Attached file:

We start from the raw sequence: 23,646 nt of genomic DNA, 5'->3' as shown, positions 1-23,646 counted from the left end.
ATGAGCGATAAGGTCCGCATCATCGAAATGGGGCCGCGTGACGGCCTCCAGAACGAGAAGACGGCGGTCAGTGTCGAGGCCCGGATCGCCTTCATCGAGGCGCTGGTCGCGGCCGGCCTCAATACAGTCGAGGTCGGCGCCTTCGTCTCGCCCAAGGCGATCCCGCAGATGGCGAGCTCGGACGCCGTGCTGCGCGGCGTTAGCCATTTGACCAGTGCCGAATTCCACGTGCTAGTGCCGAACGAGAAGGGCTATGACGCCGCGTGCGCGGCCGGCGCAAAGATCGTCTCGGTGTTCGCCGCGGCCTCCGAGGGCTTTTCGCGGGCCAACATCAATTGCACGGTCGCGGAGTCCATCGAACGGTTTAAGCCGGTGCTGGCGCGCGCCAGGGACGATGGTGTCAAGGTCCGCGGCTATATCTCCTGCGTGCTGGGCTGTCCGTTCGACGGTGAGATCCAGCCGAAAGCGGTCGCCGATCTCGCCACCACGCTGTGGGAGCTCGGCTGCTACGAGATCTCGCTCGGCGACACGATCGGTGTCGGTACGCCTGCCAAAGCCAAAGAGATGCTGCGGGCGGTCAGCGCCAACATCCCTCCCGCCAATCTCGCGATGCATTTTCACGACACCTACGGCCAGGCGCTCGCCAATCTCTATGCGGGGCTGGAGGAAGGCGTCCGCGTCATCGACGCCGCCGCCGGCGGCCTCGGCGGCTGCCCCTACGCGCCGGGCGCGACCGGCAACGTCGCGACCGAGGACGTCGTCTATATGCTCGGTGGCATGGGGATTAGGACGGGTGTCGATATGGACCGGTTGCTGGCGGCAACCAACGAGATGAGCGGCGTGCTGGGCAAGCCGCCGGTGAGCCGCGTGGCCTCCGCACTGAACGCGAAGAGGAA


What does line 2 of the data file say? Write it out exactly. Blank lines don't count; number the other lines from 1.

ATGAGCGATAAGGTCCGCATCATCGAAATGGGGCCGCGTGACGGCCTCCAGAACGAGAAGACGGCGGTCAGTGTCGAGGCCCGGATCGCCTTCATCGAGGCGCTGGTCGCGGCCGGCCTCAATACAGTCGAGGTCGGCGCCTTCGTCTCGCCCAAGGCGATCCCGCAGATGGCGAGCTCGGACGCCGTGCTGCGCGGCGTTAGCCATTTGACCAGTGCCGAATTCCACGTGCTAGTGCCGAACGAGAAGGGCTATGACGCCGCGTGCGCGGCCGGCGCAAAGATCGTCTCGGTGTTCGCCGCGGCCTCCGAGGGCTTTTCGCGGGCCAACATCAATTGCACGGTCGCGGAGTCCATCGAACGGTTTAAGCCGGTGCTGGCGCGCGCCAGGGACGATGGTGTCAAGGTCCGCGGCTATATCTCCTGCGTGCTGGGCTGTCCGTTCGACGGTGAGATCCAGCCGAAAGCGGTCGCCGATCTCGCCACCACGCTGTGGGAGCTCGGCTGCTACGAGATCTCGCTCGGCGACACGATCGGTGTCGGTACGCCTGCCAAAGCCAAAGAGATGCTGCGGGCGGTCAGCGCCAACATCCCTCCCGCCAATCTCGCGATGCATTTTCACGACACCTACGGCCAGGCGCTCGCCAATCTCTATGCGGGGCTGGAGGAAGGCGTCCGCGTCATCGACGCCGCCGCCGGCGGCCTCGGCGGCTGCCCCTACGCGCCGGGCGCGACCGGCAACGTCGCGACCGAGGACGTCGTCTATATGCTCGGTGGCATGGGGATTAGGACGGGTGTCGATATGGACCGGTTGCTGGCGGCAACCAACGAGATGAGCGGCGTGCTGGGCAAGCCGCCGGTGAGCCGCGTGGCCTCCGCACTGAACGCGAAGAGGAA